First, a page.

Daily dose

Daily dose: The great tax shift in retrospect

Are NC tax cuts a race to the bottom? (Hendersonville Times-News) -- The 2013 N.C. tax reform Gov. Pat McCrory praised when he signed it into law provided the overwhelming benefits to higher-income taxpayers and increased sales taxes on consumers. A family with a taxable income of $50,000, which is above the median income, received a tax cut of $388. A family with a taxable income of $200,000 received a tax cut of $2,938. While families with higher taxable incomes benefited significantly, the vast majority of taxpayers who have much lower taxable incomes received a very small cut in their income taxes. Who ends up paying most of the sales taxes? Those with taxable incomes below $50,000. Did this tax reform really put more money in most families’ budgets?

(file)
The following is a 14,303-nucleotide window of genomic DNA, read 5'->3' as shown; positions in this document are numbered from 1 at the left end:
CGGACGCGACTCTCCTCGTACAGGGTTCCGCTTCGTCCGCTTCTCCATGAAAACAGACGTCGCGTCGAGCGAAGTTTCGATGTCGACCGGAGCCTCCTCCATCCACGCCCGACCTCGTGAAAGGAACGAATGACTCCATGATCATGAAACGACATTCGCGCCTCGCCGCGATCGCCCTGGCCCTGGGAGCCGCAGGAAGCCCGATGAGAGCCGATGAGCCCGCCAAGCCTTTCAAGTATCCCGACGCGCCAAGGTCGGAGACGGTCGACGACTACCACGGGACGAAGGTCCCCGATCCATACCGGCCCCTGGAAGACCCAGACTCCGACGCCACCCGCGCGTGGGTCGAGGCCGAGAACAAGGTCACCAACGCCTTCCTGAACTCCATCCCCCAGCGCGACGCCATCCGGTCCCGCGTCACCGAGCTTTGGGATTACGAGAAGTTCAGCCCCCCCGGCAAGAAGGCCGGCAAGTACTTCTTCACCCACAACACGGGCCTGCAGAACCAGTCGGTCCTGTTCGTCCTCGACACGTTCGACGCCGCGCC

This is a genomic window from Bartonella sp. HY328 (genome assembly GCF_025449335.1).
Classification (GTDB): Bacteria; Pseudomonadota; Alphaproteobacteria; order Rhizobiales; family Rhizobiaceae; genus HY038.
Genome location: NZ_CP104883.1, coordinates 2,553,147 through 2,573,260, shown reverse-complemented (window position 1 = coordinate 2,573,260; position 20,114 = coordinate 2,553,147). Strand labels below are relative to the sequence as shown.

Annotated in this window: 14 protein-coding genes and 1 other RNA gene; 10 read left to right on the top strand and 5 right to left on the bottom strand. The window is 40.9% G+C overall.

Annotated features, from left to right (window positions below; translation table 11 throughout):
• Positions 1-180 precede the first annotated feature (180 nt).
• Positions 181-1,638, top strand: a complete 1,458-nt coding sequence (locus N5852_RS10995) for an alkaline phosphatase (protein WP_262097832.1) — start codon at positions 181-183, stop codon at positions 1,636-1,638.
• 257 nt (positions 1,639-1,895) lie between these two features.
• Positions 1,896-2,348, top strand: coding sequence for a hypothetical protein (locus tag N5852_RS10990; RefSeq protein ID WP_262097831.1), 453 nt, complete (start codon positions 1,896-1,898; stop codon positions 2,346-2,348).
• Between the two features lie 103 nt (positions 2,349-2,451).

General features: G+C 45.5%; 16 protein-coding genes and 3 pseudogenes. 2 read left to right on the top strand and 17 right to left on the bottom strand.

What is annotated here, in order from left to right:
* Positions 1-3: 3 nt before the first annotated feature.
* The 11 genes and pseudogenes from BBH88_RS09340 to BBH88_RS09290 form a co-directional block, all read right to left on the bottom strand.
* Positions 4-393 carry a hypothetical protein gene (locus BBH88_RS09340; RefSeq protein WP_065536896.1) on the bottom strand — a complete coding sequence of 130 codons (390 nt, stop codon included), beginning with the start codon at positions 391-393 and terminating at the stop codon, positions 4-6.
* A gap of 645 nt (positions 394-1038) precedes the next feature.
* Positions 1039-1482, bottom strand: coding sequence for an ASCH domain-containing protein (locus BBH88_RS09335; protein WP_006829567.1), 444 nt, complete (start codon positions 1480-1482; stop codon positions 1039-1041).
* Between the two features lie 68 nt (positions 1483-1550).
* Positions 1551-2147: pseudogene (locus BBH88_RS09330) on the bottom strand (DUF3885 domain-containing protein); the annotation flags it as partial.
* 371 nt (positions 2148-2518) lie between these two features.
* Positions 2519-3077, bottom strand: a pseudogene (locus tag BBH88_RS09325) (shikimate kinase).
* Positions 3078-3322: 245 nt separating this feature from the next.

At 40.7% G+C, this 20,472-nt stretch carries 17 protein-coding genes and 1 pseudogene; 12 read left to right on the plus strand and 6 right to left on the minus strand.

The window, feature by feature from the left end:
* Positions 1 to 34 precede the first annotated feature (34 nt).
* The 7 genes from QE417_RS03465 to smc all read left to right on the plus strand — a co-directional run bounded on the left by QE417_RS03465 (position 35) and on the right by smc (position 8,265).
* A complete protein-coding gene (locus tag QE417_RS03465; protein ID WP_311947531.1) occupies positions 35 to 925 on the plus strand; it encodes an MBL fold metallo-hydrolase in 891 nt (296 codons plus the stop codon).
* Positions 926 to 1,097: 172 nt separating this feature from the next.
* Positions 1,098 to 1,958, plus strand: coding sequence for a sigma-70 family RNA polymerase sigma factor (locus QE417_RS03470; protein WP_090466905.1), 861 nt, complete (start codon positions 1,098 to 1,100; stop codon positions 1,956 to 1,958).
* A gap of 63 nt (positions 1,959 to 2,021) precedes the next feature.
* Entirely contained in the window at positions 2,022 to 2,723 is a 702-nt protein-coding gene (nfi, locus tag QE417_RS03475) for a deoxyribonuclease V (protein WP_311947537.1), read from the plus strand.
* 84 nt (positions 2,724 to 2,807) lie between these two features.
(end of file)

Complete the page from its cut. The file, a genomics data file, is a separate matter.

THE WHOLE STORY http://www.blueridgenow.com/article/20150201/ARTICLES/502011009

Daily dose: The bizarro world of Thom Tillis

Thom Tillis calls himself voting rights hero (Greensboro News & Record) – Republican Sen. Thom Tillis used Loretta Lynch’s confirmation hearing Wednesday to defend North Carolina’s voting laws and paint himself as a voting rights hero. “I made sure we made heroic efforts to preserve everyone’s right to vote,” the freshman Republican asserted. He asked Lynch whether it made sense, given the department’s limited resources, to proceed with the suit. Lynch, the Greensboro native nominated to succeed Eric Holder as attorney general, didn’t back down.

Daily dose: Women's rights, health once again under attack